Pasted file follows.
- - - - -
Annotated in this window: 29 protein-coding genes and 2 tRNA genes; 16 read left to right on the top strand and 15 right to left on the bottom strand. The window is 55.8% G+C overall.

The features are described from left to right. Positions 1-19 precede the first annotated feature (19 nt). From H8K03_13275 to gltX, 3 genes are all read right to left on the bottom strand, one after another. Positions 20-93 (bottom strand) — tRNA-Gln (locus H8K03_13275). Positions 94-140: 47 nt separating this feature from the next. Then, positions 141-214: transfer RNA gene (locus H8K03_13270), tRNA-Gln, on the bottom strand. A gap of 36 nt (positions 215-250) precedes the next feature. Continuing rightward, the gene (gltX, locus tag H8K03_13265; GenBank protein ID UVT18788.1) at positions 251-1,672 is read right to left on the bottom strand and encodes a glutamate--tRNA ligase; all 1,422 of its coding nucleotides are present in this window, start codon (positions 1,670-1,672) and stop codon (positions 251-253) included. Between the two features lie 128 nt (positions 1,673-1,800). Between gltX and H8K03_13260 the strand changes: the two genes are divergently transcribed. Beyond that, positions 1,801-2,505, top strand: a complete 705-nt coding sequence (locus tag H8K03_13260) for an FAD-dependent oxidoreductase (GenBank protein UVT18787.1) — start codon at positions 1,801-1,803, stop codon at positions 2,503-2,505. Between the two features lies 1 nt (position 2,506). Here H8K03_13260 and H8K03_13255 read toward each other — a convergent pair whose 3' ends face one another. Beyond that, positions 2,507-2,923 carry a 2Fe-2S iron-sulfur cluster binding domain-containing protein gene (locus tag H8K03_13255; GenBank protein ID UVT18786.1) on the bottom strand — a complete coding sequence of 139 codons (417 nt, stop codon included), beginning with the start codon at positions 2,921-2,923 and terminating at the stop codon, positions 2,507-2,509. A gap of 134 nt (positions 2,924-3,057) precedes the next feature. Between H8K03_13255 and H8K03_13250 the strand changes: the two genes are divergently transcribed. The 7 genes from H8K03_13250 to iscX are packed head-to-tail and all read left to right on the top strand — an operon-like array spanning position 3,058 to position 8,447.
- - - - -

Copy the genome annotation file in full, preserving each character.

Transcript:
Annotated in this window: 29 protein-coding genes and 2 tRNA genes; 16 read left to right on the top strand and 15 right to left on the bottom strand. The window is 55.8% G+C overall.

The features are described from left to right. Positions 1-19 precede the first annotated feature (19 nt). From H8K03_13275 to gltX, 3 genes are all read right to left on the bottom strand, one after another. Positions 20-93 (bottom strand) — tRNA-Gln (locus H8K03_13275). Positions 94-140: 47 nt separating this feature from the next. Then, positions 141-214: transfer RNA gene (locus H8K03_13270), tRNA-Gln, on the bottom strand. A gap of 36 nt (positions 215-250) precedes the next feature. Continuing rightward, the gene (gltX, locus tag H8K03_13265; GenBank protein ID UVT18788.1) at positions 251-1,672 is read right to left on the bottom strand and encodes a glutamate--tRNA ligase; all 1,422 of its coding nucleotides are present in this window, start codon (positions 1,670-1,672) and stop codon (positions 251-253) included. Between the two features lie 128 nt (positions 1,673-1,800). Between gltX and H8K03_13260 the strand changes: the two genes are divergently transcribed. Beyond that, positions 1,801-2,505, top strand: a complete 705-nt coding sequence (locus tag H8K03_13260) for an FAD-dependent oxidoreductase (GenBank protein UVT18787.1) — start codon at positions 1,801-1,803, stop codon at positions 2,503-2,505. Between the two features lies 1 nt (position 2,506). Here H8K03_13260 and H8K03_13255 read toward each other — a convergent pair whose 3' ends face one another. Beyond that, positions 2,507-2,923 carry a 2Fe-2S iron-sulfur cluster binding domain-containing protein gene (locus tag H8K03_13255; GenBank protein ID UVT18786.1) on the bottom strand — a complete coding sequence of 139 codons (417 nt, stop codon included), beginning with the start codon at positions 2,921-2,923 and terminating at the stop codon, positions 2,507-2,509. A gap of 134 nt (positions 2,924-3,057) precedes the next feature. Between H8K03_13255 and H8K03_13250 the strand changes: the two genes are divergently transcribed. The 7 genes from H8K03_13250 to iscX are packed head-to-tail and all read left to right on the top strand — an operon-like array spanning position 3,058 to position 8,447.